Half-time only furthered how unique CE Europa were as a club and as a community. The break was spent with locals discussing matters ranging from who was missing from the day's team sheet, to whether they would be attending the neighbourhood festival taking place over the next few days. These conversations spanned around the ground, to the small bar that was found pitch side, an ideal place for some tapas and a glass of Estrella Damm whilst waiting for the game to resume; pure Catalan hospitality.
At full-time, the home side had won 2-1, if I remember correctly. The first team captain, Àlex Cano, presented his newborn child to the crowd who again responded with pure adoration for one of their own; the CE Europa family had grown by another member. As was explained to me at the end of the match, it was a ceremonious fixture and resulted in the white and blue team of Gràcia lifting a relatively modest trophy. Nonetheless, silverware had been lifted and I left the stadium with a new appreciation for a team some 1,000 miles from my local team of FC Halifax Town.
After a few successful seasons in La Liga, Ralph Kirby returned to the Nou Sardenya after a spell with FC Barcelona, but even he could do little to keep CE Europa in the topflight, as they were relegated to the Segunda in 1931. This saw the team enter the wilderness years, from which they have never truly returned. The decades that followed their first relegation saw the side mainly linger in the Tercera with a few sparse promotions to the Segunda, along with multiple mergers with sides in the local area.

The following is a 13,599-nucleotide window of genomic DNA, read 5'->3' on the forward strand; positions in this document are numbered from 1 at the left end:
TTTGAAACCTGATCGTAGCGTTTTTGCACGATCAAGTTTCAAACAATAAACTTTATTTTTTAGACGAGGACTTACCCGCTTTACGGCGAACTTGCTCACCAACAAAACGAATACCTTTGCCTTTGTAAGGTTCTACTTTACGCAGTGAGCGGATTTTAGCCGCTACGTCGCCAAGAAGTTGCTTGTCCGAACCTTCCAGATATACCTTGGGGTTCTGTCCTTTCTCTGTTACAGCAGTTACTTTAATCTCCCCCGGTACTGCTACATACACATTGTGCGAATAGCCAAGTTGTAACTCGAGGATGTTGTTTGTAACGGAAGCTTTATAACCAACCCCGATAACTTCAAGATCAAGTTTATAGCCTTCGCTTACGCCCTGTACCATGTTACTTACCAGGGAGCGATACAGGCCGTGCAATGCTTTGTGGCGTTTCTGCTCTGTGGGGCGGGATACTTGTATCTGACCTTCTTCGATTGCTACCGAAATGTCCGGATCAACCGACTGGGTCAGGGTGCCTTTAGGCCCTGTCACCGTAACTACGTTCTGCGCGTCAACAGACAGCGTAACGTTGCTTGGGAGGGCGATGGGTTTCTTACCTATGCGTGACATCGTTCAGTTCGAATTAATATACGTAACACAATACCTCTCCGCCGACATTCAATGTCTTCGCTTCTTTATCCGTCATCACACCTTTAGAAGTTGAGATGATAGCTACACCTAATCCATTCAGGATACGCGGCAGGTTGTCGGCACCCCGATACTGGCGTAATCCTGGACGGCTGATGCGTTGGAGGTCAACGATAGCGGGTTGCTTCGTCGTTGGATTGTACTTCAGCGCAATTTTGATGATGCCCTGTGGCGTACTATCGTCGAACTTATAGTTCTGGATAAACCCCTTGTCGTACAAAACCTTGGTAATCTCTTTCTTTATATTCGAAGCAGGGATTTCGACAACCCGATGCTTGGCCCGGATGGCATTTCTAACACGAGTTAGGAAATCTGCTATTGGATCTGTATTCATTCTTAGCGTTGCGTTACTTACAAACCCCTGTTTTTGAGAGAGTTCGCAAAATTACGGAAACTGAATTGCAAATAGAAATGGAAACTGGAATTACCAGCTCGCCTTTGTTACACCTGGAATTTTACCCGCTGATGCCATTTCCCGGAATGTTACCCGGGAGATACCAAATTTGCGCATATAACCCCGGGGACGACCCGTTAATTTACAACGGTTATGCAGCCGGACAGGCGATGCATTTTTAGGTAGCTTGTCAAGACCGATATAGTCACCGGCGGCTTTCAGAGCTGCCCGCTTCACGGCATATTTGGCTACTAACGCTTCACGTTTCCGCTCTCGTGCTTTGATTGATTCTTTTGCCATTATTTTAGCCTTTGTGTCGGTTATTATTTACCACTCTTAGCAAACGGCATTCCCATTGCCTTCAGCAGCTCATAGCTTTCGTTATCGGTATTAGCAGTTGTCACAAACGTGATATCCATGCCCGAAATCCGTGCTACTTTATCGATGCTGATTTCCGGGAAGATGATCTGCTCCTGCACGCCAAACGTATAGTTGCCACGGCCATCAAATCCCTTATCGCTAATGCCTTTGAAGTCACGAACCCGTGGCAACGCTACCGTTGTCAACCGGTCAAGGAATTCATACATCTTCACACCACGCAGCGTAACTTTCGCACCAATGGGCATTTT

In the late 1990s, CE Europa made history for themselves in the Copa Catalunya. This is the regional title of Catalonia and boasts bragging rights between fans for the season that follows. Admittedly, the cup does not attract the attention that it perhaps deserves, but that meant little to the CE Europa teams of the time. In 1997, they defeated a Barcelona side featuring Hristo Stoichkov and managed by Sir Bobby Robson, 3-1. Their first Copa Catalunya. This feat would be repeated some 12 months later against the same opposition, with a penalty shootout win.
Since the turn of the 20th century, the club has largely been in the fourth tier of Spanish football (the Tercera) and slipped even further down the ladder in the 2003/04 season, when they fell to the general Catalan league. Fortunately, they were promoted back in one season. Having been stuck in limbo and fluctuating up and down the leagues, they needed to kick on and in the 2019/20 season, they reached third place. In a season hindered by the pandemic they had just missed out on promotion to the Segunda.
2021/22 changed everything. CE Europa bettered their third-place finish by topping the table with 44 points from 20 games. It was enough for them to reach the promotion group stages, which was a monumental achievement, allowing them to return to the Segunda División RFEF. The tier in which most La Liga teams play their ‘B’ teams for experience at a solid level. Now, CE Europa were back in the Segunda for the first time since the 1994/95 season, with a platform to improve and have greater opposition to test themselves against.